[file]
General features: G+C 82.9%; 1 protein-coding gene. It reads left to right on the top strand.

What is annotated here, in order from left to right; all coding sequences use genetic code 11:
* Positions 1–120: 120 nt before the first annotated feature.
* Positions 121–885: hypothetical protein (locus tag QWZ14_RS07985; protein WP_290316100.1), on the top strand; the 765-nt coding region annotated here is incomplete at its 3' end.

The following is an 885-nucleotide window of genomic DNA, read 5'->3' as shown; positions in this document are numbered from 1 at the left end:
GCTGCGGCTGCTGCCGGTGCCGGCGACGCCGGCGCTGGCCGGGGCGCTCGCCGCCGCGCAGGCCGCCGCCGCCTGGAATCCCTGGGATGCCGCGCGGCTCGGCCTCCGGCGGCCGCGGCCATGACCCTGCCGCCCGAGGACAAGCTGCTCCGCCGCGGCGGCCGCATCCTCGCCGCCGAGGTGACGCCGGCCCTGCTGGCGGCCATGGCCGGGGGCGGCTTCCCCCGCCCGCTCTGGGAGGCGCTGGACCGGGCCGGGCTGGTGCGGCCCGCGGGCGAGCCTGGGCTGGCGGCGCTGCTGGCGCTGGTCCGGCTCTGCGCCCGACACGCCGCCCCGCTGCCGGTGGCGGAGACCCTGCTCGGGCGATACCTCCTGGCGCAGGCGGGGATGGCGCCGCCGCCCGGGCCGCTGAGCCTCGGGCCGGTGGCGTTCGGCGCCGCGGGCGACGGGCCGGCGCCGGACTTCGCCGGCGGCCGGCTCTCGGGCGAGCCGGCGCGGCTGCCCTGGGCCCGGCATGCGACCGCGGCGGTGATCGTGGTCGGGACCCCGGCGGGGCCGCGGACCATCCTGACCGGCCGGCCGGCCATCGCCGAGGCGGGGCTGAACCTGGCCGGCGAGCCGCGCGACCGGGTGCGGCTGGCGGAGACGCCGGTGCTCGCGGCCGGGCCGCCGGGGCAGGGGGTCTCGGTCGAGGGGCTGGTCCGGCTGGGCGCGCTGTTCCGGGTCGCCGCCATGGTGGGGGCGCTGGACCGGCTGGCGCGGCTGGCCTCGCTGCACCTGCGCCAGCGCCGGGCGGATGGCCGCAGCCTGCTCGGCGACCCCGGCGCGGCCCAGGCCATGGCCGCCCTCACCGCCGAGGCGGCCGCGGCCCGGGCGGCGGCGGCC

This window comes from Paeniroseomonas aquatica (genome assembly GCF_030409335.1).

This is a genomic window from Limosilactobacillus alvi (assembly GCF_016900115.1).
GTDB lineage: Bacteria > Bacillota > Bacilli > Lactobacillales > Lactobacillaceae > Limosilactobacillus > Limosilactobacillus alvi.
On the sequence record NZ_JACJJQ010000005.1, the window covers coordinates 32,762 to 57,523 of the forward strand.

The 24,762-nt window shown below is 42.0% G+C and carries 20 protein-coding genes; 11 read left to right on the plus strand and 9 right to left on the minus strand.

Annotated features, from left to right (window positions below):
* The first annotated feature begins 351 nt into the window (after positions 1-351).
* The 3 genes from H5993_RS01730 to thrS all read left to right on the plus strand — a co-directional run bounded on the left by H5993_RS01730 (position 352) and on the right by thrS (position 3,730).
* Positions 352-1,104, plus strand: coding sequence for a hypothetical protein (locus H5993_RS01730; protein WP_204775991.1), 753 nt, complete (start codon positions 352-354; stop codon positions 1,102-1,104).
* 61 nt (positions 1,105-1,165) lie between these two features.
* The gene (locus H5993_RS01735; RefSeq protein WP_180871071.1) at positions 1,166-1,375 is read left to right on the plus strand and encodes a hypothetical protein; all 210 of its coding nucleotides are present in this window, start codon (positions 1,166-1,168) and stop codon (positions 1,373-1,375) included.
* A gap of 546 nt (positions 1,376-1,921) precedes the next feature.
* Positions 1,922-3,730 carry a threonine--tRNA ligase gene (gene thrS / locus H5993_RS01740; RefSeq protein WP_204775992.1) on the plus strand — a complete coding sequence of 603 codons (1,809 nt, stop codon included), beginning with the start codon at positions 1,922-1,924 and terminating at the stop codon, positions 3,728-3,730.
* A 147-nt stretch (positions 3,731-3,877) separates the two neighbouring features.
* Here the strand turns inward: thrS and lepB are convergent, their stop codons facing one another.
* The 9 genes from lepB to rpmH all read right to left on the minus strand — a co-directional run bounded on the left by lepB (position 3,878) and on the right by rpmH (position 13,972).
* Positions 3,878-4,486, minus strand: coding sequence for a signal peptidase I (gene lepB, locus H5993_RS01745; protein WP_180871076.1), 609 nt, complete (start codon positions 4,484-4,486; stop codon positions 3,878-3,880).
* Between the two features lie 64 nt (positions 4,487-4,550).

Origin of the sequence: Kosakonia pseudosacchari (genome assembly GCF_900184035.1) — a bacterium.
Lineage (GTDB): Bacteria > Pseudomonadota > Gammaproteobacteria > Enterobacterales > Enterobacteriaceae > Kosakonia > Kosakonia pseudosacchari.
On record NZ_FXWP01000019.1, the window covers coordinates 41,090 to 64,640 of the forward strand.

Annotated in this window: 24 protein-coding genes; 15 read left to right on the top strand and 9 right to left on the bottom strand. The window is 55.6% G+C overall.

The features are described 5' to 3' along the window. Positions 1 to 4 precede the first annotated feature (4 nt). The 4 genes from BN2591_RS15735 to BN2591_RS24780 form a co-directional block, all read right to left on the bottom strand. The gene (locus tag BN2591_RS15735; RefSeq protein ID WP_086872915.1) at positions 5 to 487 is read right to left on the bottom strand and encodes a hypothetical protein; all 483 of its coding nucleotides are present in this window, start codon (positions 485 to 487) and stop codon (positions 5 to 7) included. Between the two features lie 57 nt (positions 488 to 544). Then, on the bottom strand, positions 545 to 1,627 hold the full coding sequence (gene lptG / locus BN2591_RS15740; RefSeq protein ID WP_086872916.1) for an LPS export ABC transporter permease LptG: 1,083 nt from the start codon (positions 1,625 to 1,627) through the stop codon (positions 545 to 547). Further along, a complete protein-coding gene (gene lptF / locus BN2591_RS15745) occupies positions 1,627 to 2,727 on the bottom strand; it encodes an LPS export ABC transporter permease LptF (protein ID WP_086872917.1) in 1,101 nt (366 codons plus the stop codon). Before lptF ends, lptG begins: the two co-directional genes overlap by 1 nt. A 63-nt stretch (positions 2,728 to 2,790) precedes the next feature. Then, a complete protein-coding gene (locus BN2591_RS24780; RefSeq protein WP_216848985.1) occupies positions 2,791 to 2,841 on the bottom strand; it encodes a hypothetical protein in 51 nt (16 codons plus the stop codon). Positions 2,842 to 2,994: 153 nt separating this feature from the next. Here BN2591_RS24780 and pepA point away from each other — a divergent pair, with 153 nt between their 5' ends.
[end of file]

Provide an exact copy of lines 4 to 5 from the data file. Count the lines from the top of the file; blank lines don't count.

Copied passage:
* Positions 121–885: hypothetical protein (locus tag QWZ14_RS07985; protein WP_290316100.1), on the top strand; the 765-nt coding region annotated here is incomplete at its 3' end.

The following is an 885-nucleotide window of genomic DNA, read 5'->3' as shown; positions in this document are numbered from 1 at the left end: